Will Pineda Be Homer Prone in New York?

While Michael Pineda’s move from Seattle to the Bronx means he should easily reach double-digit wins now that he has an offense with a pulse supporting him, the change in home ballparks isn’t as sunny. Pineda’s old home, Safeco Field, is a graveyard for power hitters and a perfect spot for a pitcher who takes to the air often. Yankee Stadium, by contrast, goes 314 feet and 318 down the lines, turning warning-track shots in other parks into souvenirs. But those fretting over how Pineda will adjust to New York should take a closer look at his 2011 season — hitters lofted far fewer pitches against him during the second half of the season. That makes his transition to the Bronx a far less scary proposition.

At first blush, Pineda’s move from Safeco to Yankee Stadium does seem troubling. Pineda tied Tampa’s Wade Davis for the seventh-lowest ground ball rate (36.3%) among qualified starting pitchers during his rookie season. And while Safeco is where deep drives go to die (the park decreases home runs by five percent for left-handed hitters compared to a neutral venue, and 18 percent for righty batters), Yankee Stadium boosts homers by 43 percent for lefties and 15 percent for righties. Pineda succeeded by peppering the middle and upper portions of the zone with four-seamers and sliders in Seattle, but that’s a dangerous strategy in a park where homers come cheap.

There’s no question that Pineda’s new digs aren’t as forgiving as the ones he left behind in Seattle. But happily, Pineda’s extreme fly ball act was really only limited to the first three months of the 2011 season. Check out his ground ball percentage by month:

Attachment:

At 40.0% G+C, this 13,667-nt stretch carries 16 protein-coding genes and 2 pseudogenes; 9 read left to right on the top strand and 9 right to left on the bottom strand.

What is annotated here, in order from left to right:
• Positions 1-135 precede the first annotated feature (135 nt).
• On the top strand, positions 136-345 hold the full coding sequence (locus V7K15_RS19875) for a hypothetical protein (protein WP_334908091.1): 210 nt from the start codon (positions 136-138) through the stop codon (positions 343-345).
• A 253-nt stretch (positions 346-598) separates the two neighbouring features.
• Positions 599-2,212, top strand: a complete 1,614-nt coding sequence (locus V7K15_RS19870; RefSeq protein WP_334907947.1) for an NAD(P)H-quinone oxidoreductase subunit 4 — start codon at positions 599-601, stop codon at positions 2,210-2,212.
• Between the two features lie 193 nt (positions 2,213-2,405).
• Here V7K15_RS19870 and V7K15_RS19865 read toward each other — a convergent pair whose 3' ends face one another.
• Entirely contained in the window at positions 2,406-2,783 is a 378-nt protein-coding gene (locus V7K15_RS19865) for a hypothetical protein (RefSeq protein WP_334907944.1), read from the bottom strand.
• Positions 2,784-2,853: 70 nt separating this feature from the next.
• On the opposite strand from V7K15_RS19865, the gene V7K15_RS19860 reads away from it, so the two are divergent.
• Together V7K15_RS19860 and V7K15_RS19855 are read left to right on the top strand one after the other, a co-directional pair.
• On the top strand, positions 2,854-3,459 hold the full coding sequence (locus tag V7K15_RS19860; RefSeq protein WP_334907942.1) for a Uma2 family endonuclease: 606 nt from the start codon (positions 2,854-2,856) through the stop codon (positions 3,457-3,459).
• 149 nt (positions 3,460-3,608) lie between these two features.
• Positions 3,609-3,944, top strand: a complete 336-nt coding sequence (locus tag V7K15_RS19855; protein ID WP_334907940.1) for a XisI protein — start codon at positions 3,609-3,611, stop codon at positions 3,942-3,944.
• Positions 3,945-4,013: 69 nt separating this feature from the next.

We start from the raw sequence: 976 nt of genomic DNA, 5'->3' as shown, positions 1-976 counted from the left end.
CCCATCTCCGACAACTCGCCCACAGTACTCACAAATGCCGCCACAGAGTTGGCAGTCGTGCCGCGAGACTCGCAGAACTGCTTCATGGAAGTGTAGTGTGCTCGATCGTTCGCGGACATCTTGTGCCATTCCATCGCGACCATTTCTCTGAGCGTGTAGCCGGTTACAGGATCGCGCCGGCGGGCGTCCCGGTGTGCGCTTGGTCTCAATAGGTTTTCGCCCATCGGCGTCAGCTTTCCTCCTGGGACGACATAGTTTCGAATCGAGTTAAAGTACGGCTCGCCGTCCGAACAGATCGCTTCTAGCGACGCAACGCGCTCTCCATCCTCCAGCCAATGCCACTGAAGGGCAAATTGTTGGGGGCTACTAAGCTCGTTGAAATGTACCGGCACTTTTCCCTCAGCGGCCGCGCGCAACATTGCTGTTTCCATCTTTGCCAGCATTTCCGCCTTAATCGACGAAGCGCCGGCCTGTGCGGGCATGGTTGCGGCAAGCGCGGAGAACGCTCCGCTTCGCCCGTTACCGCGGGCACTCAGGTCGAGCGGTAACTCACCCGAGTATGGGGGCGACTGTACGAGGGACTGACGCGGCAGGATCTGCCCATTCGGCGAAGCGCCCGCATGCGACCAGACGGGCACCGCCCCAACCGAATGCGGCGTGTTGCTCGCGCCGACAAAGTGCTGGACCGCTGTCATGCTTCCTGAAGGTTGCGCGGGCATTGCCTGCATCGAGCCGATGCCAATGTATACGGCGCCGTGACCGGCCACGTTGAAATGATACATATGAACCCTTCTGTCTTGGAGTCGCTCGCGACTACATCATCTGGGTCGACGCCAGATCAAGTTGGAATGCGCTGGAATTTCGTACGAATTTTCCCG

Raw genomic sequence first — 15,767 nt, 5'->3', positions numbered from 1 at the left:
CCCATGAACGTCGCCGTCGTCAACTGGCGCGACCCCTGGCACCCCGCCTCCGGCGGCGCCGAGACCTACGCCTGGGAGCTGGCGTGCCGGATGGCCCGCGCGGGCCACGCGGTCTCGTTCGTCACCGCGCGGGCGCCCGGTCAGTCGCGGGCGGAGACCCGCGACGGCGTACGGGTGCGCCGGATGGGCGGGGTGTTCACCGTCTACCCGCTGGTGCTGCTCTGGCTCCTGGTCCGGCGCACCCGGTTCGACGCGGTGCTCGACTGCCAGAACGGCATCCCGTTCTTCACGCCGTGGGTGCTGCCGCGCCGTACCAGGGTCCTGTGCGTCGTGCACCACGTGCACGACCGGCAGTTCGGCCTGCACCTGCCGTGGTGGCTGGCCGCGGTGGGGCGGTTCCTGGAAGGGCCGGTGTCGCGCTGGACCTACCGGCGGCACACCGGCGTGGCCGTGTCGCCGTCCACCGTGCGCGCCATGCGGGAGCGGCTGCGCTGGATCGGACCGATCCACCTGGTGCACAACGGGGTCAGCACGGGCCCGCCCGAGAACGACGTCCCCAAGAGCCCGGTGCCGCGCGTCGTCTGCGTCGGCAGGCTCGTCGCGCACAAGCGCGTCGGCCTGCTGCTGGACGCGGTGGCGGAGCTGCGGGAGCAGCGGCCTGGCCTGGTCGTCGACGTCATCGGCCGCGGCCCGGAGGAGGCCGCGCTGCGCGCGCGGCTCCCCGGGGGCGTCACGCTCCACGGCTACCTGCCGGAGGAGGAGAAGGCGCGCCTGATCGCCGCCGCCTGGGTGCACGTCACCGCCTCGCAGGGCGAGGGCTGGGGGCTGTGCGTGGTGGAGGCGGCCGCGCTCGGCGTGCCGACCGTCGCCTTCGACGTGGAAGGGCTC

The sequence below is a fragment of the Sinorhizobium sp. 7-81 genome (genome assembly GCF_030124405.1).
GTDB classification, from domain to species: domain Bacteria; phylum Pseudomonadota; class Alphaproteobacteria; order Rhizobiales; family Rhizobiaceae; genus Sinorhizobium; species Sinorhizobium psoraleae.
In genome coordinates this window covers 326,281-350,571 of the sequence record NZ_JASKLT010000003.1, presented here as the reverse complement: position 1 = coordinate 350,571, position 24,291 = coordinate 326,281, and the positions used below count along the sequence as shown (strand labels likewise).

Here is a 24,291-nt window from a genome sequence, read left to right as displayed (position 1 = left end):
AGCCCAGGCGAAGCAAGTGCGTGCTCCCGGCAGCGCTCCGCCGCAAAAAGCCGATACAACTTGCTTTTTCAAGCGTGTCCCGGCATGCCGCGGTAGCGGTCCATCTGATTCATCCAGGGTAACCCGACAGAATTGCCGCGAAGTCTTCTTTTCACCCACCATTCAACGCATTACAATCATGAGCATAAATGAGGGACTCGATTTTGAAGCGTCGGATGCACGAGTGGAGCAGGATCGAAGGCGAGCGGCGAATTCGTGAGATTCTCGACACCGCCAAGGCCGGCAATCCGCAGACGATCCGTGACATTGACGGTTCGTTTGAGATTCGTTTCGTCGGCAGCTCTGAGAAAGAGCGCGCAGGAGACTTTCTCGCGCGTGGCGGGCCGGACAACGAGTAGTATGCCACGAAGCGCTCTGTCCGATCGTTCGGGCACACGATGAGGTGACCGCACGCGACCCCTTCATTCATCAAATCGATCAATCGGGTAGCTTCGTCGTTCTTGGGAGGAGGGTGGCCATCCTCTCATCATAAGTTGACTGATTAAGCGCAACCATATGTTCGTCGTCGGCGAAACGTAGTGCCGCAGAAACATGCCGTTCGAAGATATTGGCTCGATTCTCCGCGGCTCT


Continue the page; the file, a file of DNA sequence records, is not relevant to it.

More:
Month Ground Ball Pct.
April 30.9
May 36.6
June 26.5
July 40.6
August 46.8
September 45.3

Pineda’s ground ball rate was just 30.9% in April, May and June. From July through September, however, he burned worms at a league-average 44% clip. Pineda got more grounders by throwing his high-and-heavy fastball less often and relying on his slider even more (he also threw more changeups). Both offerings had a healthy boost in ground ball rate once the calendar hit July:

Pitch Pct. Used April-June GB Pct. Pct. Used July-Sept GB Pct.
Fastball 66 27.9 55 35.1
Slider 31 44 35 55.2

Source: Joe Lefkwitz’s Pitch F/X Tool

So, why does this matter? Pineda’s second-half increase in grounders could just be a fluke, right? Maybe, but I wouldn’t bet on it. Changes in ground ball rate for pitchers become significant after about 150 plate appearances, and Pineda took on 288 batters from July through September. It’s far more likely that this trend signals a real improvement in Pineda’s grounder-getting prowess.

Some might point out that as Pineda’s ground ball rate climbed, so did his ERA (2.65 from April-June, 5.35 from July-September). But, aside from incredibly low strand rates with runners on base during the second half (something that doesn’t have predictive value), you’d be hard-pressed to say that Pineda pitched any worse. In terms of the stats that better predict future ERA than past ERA, Pineda was actually better. He struck out more batters while keeping his walk rate steady, resulting in more than a half-run drop in his xFIP: